Linked to SP-CP Government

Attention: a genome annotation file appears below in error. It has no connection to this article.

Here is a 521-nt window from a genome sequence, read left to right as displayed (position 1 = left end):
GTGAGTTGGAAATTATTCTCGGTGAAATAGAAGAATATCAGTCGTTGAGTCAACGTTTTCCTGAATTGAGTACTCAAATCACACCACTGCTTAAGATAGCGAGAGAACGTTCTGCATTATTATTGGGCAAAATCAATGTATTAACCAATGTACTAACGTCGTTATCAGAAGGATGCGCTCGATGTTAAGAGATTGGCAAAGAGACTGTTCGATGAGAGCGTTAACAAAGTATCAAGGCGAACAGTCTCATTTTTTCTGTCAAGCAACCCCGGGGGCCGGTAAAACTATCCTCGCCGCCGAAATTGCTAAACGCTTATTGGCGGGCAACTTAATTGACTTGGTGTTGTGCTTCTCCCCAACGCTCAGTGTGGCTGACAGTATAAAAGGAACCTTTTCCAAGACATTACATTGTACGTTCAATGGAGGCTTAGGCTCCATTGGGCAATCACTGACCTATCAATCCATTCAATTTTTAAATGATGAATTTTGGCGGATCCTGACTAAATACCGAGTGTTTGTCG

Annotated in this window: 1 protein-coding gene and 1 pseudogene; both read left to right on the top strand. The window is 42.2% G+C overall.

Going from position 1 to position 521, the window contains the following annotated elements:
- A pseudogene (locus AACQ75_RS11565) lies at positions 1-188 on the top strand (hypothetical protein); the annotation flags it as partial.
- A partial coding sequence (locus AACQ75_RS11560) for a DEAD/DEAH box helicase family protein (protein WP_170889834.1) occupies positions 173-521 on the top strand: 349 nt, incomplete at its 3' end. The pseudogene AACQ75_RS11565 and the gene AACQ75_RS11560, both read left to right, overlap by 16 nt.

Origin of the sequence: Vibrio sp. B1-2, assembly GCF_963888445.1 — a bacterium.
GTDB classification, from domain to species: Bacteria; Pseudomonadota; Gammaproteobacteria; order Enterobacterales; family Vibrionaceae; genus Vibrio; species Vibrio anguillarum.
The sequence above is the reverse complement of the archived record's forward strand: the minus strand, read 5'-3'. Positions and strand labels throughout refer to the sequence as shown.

This break can pass to another stage only through the experiences of the masses with a government composed solely of representatives of these parties. The slogan, break the coalition, socialist-communist government, is now the central slogan in most countries of Europe. Now it is an agitational slogan, which must be advocated in a concrete way daily, on all questions that stir the masses. What are the possible points of departure for advocating this slogan? First of all, it goes without saying, every burning economic and social question. But that is not enough. The primary task of the revolutionary party is clearly to politicalize the demands and actions of the masses. Can we demand of the reformist and Stalinist leaders that they break the coalition with a bourgeois party in order to build soviets and proclaim the proletarian republic? Surely not. It is clear that the masses of socialist and communist militants, can consider the question of the “proletarian republic” only as a purely propagandistic question, concealed in the fog of the future. If this were not so they would not follow parties, up to their neck in “ministerial collaboration;” But on the basis of democratic slogans we can and must demand of the reformist and Stalinist leaders that they break the coalition with the bourgeois parties. This is possible because the masses, of their own will, attach tremendous importance to these slogans; because they are able to send their masses into action; because they are in fundamental opposition to bourgeois politics and attack the most important pillars of the bourgeois state already deeply undermined (the monarchy, army and church). The SP and CP have inscribed in their program “Republicanism.” They have practically denounced all the rottenness of the monarchy. The masses which still follow these parties can immediately grasp the meaning of the slogan: Break the Coalition. They can also understand that if their parties are really against the King, then they must break the coalition with the royalist parties. That is especially true for Italy, but nonetheless for Belgium, Greece, etc.